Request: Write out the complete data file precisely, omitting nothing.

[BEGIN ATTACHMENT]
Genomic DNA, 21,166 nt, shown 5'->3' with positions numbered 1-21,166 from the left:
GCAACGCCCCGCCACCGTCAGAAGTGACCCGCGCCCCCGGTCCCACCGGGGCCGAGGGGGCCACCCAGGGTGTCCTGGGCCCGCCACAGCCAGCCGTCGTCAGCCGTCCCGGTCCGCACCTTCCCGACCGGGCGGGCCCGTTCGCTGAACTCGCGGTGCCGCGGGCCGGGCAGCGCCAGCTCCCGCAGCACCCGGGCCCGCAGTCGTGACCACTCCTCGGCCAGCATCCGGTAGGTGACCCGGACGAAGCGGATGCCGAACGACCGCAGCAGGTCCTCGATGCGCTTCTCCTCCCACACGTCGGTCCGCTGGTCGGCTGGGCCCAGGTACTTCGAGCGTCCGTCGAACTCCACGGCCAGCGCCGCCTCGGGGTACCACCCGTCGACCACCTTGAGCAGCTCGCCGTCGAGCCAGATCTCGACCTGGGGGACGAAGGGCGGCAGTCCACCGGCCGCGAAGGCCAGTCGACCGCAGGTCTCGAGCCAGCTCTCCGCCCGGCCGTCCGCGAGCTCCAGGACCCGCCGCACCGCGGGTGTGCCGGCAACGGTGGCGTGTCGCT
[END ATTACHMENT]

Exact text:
Genomic DNA, 21,166 nt, shown 5'->3' with positions numbered 1-21,166 from the left:
GCAACGCCCCGCCACCGTCAGAAGTGACCCGCGCCCCCGGTCCCACCGGGGCCGAGGGGGCCACCCAGGGTGTCCTGGGCCCGCCACAGCCAGCCGTCGTCAGCCGTCCCGGTCCGCACCTTCCCGACCGGGCGGGCCCGTTCGCTGAACTCGCGGTGCCGCGGGCCGGGCAGCGCCAGCTCCCGCAGCACCCGGGCCCGCAGTCGTGACCACTCCTCGGCCAGCATCCGGTAGGTGACCCGGACGAAGCGGATGCCGAACGACCGCAGCAGGTCCTCGATGCGCTTCTCCTCCCACACGTCGGTCCGCTGGTCGGCTGGGCCCAGGTACTTCGAGCGTCCGTCGAACTCCACGGCCAGCGCCGCCTCGGGGTACCACCCGTCGACCACCTTGAGCAGCTCGCCGTCGAGCCAGATCTCGACCTGGGGGACGAAGGGCGGCAGTCCACCGGCCGCGAAGGCCAGTCGACCGCAGGTCTCGAGCCAGCTCTCCGCCCGGCCGTCCGCGAGCTCCAGGACCCGCCGCACCGCGGGTGTGCCGGCAACGGTGGCGTGTCGCT